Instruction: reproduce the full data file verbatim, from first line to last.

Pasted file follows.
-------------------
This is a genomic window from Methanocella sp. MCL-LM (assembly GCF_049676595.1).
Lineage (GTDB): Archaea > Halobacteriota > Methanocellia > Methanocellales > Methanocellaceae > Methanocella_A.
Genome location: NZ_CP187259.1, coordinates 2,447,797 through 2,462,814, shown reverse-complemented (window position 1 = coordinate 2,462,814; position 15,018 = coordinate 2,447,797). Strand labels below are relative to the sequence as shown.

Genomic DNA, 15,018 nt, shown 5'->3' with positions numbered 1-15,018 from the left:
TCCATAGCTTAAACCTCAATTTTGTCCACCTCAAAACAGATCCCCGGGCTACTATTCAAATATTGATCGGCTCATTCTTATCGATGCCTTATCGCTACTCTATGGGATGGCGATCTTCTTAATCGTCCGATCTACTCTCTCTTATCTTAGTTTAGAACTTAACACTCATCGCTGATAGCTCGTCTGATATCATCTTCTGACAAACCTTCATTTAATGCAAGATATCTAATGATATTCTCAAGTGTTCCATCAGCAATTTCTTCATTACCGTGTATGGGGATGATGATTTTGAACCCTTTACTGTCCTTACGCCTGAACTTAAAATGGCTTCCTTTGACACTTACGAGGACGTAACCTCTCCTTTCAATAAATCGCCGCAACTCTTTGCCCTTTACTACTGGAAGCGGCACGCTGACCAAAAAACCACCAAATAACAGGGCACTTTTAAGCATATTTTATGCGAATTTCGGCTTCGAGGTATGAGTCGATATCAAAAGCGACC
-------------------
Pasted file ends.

This is a genomic window from Methanocella sp. MCL-LM (assembly GCF_049676595.1).
Lineage (GTDB): Archaea > Halobacteriota > Methanocellia > Methanocellales > Methanocellaceae > Methanocella_A.
Genome location: NZ_CP187259.1, coordinates 2,447,797 through 2,462,814, shown reverse-complemented (window position 1 = coordinate 2,462,814; position 15,018 = coordinate 2,447,797). Strand labels below are relative to the sequence as shown.

Genomic DNA, 15,018 nt, shown 5'->3' with positions numbered 1-15,018 from the left:
TCCATAGCTTAAACCTCAATTTTGTCCACCTCAAAACAGATCCCCGGGCTACTATTCAAATATTGATCGGCTCATTCTTATCGATGCCTTATCGCTACTCTATGGGATGGCGATCTTCTTAATCGTCCGATCTACTCTCTCTTATCTTAGTTTAGAACTTAACACTCATCGCTGATAGCTCGTCTGATATCATCTTCTGACAAACCTTCATTTAATGCAAGATATCTAATGATATTCTCAAGTGTTCCATCAGCAATTTCTTCATTACCGTGTATGGGGATGATGATTTTGAACCCTTTACTGTCCTTACGCCTGAACTTAAAATGGCTTCCTTTGACACTTACGAGGACGTAACCTCTCCTTTCAATAAATCGCCGCAACTCTTTGCCCTTTACTACTGGAAGCGGCACGCTGACCAAAAAACCACCAAATAACAGGGCACTTTTAAGCATATTTTATGCGAATTTCGGCTTCGAGGTATGAGTCGATATCAAAAGCGACC